I’m a couple of years older than your husband, Angie, and we’re of an age where we’re brought up to be the “provider”, no tears, be a man. Never open up.
It takes quite a lot to go against that kind of programming, and your husband is likely struggling to come to terms with the effects of the amputations. While the physical part of the amputation is bad enough, the emotional effects are the worst. He can still feel the amputated parts - phantom pains are extremely common. But he can’t use them, of course. And that means his role has changed - but his programming can’t accept it. It’s quite likely, going by what you’ve said, that he’s a lot less physically demonstrative than he was before the amputations. He may well feel less of a man. But, of course, we’re not brought up to talk about this sort of thing, and so he’s withdrawing into his shell. He doesn’t want others to see him like that so no going out. No contact with friends. Especially if they worked with him (I’m guessing here but in a physically demanding role, such as construction?).
Does he do anything at all in the house, like making drinks and snacks, or cooking?
You may need to use a little tough love and point out that he still has a brain and his hands: he can still do things like veg prep, etc. At the very least. Tell him how tired you are and that you need his help. Get him to think about what he CAN do, not about what he cannot. Start with small steps and build up from there.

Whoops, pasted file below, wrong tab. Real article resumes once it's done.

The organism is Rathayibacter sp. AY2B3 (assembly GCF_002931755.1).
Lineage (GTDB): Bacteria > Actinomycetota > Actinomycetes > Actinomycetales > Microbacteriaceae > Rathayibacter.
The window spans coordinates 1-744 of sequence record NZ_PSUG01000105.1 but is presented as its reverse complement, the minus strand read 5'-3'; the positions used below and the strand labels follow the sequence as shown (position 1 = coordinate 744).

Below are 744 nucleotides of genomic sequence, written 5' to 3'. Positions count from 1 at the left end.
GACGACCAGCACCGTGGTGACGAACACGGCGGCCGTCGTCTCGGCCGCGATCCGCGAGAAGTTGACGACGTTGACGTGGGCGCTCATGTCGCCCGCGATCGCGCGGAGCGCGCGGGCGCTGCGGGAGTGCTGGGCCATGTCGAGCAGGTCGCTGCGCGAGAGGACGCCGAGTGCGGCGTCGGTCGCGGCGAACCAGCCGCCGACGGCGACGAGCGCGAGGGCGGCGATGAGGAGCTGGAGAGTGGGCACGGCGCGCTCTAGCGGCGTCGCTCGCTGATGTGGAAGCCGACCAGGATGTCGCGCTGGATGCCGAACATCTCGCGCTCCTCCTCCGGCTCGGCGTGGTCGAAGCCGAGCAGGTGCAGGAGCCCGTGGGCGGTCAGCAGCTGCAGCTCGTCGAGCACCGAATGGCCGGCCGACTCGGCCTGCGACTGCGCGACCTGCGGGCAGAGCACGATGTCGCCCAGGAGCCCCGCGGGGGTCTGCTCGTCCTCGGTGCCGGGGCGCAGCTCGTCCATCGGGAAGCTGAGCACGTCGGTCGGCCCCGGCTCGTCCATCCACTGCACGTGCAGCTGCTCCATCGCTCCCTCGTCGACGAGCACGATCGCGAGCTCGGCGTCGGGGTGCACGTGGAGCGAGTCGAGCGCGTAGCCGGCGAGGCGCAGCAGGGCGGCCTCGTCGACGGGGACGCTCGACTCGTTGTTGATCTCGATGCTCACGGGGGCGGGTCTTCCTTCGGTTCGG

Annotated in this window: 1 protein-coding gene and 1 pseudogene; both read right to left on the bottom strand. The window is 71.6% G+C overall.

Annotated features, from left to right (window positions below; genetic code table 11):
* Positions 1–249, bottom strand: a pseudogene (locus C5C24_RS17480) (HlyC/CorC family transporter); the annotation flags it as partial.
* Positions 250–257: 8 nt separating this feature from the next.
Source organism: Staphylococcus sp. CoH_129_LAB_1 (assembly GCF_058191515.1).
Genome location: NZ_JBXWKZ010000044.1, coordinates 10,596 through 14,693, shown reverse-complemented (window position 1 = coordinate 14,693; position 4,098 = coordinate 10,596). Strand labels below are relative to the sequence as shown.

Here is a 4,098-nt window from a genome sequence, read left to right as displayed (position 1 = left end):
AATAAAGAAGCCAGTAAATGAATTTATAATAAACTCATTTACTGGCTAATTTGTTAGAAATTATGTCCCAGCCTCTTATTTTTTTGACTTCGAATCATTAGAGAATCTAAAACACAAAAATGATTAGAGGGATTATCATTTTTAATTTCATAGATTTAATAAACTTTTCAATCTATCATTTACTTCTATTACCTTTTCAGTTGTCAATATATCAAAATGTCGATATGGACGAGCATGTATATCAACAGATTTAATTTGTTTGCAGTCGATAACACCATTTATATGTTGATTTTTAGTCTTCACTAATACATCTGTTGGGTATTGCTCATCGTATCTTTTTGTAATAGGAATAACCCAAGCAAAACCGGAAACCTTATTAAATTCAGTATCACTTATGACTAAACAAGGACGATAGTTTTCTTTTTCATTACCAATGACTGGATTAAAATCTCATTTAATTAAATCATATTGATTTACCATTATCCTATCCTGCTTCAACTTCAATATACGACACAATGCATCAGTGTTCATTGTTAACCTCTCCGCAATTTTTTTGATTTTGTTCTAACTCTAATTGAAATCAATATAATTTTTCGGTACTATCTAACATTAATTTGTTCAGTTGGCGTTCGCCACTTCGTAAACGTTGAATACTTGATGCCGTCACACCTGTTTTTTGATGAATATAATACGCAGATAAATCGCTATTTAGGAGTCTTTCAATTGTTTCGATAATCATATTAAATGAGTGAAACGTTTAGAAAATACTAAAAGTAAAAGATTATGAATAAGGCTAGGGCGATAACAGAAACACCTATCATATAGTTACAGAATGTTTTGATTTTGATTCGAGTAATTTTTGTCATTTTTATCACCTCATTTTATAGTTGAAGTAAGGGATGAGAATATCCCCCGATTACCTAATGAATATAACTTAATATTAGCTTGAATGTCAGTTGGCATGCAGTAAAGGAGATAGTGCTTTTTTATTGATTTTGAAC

My wife uses a wheelchair, although she can walk a little. She had a spinal cord injury a little over 8 years ago. She can cook - on good days when she’s not exhausted - and although I do most of the cooking, I encourage her to make the Yorkshire Pudding, for example - hers is far better than mine. If I’m cooking something I’m unfamiliar with, I always talk it through with her, to involve her and to use her skills. On a good day, she’ll cook in the kitchen and I act as her sous chef, reach down the equipment she can’t, and generally do as I’m told. Which is something I’ve never been good at, but that’s a different story!
This won’t be easy. He’s developed a two year habit. It’s going to be really hard. But if you can get him to realise that life hasn’t stopped, then hopefully it will get easier.